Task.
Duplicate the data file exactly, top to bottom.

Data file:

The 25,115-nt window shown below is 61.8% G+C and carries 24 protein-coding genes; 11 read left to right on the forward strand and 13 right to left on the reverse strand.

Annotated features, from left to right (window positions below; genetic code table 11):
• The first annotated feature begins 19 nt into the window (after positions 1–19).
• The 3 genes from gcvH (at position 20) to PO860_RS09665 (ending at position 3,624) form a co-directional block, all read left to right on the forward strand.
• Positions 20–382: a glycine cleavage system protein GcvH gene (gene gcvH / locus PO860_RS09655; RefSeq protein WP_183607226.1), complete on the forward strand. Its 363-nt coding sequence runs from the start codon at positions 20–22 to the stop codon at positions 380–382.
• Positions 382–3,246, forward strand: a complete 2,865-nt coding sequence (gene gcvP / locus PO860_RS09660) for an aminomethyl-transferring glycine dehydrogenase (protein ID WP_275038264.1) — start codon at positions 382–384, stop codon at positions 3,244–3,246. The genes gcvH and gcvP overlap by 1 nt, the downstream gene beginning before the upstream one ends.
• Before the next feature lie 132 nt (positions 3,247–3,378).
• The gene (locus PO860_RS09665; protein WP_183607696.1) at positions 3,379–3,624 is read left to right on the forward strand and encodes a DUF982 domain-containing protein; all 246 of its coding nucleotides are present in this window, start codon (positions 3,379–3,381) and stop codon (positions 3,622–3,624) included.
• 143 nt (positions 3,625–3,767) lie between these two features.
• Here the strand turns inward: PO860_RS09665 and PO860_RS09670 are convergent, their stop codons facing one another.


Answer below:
The 25,115-nt window shown below is 61.8% G+C and carries 24 protein-coding genes; 11 read left to right on the forward strand and 13 right to left on the reverse strand.

Annotated features, from left to right (window positions below; genetic code table 11):
• The first annotated feature begins 19 nt into the window (after positions 1–19).
• The 3 genes from gcvH (at position 20) to PO860_RS09665 (ending at position 3,624) form a co-directional block, all read left to right on the forward strand.
• Positions 20–382: a glycine cleavage system protein GcvH gene (gene gcvH / locus PO860_RS09655; RefSeq protein WP_183607226.1), complete on the forward strand. Its 363-nt coding sequence runs from the start codon at positions 20–22 to the stop codon at positions 380–382.
• Positions 382–3,246, forward strand: a complete 2,865-nt coding sequence (gene gcvP / locus PO860_RS09660) for an aminomethyl-transferring glycine dehydrogenase (protein ID WP_275038264.1) — start codon at positions 382–384, stop codon at positions 3,244–3,246. The genes gcvH and gcvP overlap by 1 nt, the downstream gene beginning before the upstream one ends.
• Before the next feature lie 132 nt (positions 3,247–3,378).
• The gene (locus PO860_RS09665; protein WP_183607696.1) at positions 3,379–3,624 is read left to right on the forward strand and encodes a DUF982 domain-containing protein; all 246 of its coding nucleotides are present in this window, start codon (positions 3,379–3,381) and stop codon (positions 3,622–3,624) included.
• 143 nt (positions 3,625–3,767) lie between these two features.
• Here the strand turns inward: PO860_RS09665 and PO860_RS09670 are convergent, their stop codons facing one another.